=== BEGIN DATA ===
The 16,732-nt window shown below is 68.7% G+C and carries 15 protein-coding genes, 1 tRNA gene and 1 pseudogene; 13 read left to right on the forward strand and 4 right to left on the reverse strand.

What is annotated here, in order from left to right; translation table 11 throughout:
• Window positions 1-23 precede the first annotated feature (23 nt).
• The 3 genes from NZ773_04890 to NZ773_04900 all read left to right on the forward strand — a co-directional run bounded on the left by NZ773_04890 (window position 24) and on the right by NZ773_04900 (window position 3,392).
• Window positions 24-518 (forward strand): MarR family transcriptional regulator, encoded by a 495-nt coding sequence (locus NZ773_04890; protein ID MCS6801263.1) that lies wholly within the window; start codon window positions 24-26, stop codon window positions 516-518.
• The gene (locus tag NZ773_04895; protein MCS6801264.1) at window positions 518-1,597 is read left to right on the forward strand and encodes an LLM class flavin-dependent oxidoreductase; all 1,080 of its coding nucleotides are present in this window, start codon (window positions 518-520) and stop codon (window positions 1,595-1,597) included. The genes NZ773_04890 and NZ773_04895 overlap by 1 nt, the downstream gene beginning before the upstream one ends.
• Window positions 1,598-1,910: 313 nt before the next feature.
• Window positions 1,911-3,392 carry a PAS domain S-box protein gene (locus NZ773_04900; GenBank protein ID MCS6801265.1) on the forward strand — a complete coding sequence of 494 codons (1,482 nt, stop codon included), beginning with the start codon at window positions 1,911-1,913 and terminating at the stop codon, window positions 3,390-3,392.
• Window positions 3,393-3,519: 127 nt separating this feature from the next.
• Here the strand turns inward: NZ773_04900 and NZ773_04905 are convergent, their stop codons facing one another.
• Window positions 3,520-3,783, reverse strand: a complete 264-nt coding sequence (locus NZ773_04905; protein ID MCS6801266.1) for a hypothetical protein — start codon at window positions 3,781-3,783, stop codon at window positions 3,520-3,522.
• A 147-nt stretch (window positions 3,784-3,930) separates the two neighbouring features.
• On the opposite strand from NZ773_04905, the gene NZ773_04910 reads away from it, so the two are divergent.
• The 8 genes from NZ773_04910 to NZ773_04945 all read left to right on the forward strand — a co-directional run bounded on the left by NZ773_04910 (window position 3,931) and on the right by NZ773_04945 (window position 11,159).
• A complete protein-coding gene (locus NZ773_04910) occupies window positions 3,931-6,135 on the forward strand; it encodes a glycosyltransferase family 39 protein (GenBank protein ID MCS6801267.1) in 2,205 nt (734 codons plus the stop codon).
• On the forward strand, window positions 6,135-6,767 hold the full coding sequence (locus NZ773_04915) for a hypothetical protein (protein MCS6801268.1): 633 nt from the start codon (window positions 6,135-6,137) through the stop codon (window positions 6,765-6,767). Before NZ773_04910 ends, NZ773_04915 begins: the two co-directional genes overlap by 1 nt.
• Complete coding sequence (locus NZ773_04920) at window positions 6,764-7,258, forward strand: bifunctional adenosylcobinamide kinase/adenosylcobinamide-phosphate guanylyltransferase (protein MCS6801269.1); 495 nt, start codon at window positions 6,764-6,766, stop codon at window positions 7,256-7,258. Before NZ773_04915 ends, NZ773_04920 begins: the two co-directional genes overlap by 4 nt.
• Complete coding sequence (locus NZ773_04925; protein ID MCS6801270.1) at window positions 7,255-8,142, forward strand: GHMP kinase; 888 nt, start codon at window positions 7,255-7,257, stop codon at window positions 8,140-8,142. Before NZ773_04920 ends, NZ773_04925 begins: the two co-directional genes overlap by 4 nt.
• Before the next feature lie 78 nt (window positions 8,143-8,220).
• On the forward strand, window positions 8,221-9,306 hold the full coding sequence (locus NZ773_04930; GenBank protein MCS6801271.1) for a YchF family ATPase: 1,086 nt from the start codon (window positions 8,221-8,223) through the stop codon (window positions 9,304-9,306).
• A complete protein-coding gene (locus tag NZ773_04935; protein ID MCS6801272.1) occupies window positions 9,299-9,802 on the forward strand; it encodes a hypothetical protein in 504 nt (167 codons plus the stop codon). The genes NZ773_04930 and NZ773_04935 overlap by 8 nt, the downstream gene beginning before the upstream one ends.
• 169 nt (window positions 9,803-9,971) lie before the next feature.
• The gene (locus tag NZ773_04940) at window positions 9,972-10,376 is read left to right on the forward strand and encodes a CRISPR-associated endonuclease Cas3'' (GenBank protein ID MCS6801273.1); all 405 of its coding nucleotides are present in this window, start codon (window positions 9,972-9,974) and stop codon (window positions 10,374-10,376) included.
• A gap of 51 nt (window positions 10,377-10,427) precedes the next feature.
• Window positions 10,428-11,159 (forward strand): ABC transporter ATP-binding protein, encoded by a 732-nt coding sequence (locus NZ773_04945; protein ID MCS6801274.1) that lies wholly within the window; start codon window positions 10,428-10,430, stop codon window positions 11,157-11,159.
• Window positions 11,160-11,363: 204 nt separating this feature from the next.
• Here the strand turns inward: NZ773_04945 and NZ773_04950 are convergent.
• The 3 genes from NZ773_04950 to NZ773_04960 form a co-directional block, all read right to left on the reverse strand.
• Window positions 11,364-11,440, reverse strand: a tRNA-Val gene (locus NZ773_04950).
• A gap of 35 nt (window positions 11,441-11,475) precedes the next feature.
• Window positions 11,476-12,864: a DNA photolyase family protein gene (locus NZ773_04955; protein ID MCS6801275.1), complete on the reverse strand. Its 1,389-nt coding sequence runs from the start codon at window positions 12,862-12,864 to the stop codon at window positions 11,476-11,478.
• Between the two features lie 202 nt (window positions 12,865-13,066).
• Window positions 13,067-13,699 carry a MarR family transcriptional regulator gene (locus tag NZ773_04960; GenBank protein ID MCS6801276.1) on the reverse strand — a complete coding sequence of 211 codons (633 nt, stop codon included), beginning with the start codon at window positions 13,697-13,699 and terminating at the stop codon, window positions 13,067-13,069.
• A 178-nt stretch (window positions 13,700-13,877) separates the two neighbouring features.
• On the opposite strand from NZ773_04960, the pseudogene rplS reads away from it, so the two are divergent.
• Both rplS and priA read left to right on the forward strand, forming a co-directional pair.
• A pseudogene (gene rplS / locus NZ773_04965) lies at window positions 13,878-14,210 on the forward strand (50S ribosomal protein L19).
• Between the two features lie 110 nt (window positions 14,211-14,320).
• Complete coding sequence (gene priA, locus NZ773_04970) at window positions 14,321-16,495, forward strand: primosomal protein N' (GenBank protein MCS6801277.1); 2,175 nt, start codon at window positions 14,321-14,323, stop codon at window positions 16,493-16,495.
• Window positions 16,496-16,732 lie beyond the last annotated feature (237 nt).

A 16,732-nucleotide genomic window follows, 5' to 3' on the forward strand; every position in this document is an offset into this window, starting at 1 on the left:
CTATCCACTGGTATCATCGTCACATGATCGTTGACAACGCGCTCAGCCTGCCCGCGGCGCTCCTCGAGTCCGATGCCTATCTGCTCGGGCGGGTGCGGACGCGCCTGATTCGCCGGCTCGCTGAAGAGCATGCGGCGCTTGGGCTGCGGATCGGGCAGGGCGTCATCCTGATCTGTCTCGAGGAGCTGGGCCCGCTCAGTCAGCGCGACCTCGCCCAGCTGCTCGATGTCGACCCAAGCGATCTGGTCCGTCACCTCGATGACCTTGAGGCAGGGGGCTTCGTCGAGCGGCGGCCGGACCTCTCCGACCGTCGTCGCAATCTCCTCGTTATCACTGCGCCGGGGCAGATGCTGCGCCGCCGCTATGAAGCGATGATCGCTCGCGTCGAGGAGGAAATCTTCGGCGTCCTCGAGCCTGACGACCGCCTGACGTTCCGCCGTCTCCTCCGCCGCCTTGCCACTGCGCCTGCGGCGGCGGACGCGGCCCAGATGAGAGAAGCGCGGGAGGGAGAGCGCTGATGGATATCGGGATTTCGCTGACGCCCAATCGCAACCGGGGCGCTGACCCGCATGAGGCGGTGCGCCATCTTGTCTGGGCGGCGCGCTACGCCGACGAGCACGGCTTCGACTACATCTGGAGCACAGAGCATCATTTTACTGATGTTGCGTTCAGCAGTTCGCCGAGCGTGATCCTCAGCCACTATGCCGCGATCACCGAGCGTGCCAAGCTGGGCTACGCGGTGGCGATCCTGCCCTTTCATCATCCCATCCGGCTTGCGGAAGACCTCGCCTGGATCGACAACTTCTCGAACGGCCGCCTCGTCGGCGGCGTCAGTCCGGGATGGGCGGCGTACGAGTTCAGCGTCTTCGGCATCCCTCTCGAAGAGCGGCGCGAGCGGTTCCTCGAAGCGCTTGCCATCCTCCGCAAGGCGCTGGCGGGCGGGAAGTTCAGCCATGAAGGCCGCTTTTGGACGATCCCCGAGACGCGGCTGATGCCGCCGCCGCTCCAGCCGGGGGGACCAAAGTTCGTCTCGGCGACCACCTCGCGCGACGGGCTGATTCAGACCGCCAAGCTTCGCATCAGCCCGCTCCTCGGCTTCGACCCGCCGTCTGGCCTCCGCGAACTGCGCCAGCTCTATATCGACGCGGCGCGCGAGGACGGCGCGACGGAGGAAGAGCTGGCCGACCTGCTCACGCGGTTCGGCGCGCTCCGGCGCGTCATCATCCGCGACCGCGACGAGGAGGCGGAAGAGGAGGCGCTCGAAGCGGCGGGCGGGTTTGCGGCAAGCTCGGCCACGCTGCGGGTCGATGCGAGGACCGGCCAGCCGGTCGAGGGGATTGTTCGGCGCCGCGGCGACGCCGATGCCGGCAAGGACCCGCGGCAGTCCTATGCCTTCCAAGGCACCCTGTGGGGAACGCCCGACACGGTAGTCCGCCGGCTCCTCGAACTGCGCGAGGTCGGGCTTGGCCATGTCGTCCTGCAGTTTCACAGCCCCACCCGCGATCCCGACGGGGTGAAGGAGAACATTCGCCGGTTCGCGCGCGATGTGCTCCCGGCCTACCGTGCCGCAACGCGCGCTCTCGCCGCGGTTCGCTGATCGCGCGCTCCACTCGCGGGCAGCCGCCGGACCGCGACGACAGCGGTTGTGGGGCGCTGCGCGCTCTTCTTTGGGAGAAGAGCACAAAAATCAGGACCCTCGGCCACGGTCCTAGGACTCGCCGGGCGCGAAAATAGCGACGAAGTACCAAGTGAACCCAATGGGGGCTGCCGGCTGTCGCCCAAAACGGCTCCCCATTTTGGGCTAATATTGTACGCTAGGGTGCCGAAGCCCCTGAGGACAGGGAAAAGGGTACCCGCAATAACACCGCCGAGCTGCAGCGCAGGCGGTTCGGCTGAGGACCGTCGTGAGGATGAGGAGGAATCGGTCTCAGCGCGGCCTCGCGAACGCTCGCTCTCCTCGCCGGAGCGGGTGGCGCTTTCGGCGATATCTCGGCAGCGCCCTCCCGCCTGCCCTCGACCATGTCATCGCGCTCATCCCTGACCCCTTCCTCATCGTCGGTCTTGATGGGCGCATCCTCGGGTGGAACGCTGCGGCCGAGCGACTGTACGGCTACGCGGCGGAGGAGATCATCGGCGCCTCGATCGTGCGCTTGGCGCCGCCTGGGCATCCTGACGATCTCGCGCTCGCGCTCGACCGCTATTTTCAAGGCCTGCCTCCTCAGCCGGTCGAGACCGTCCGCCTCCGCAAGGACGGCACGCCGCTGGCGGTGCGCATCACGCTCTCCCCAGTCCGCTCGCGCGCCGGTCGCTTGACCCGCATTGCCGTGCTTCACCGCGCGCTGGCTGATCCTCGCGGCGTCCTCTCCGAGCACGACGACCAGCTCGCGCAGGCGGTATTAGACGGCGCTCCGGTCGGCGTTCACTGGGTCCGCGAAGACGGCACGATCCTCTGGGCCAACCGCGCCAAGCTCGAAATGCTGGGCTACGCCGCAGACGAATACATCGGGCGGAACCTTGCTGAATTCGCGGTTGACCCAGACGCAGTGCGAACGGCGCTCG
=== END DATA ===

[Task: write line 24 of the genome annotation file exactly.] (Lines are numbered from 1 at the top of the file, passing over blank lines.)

• A gap of 51 nt (window positions 10,377-10,427) precedes the next feature.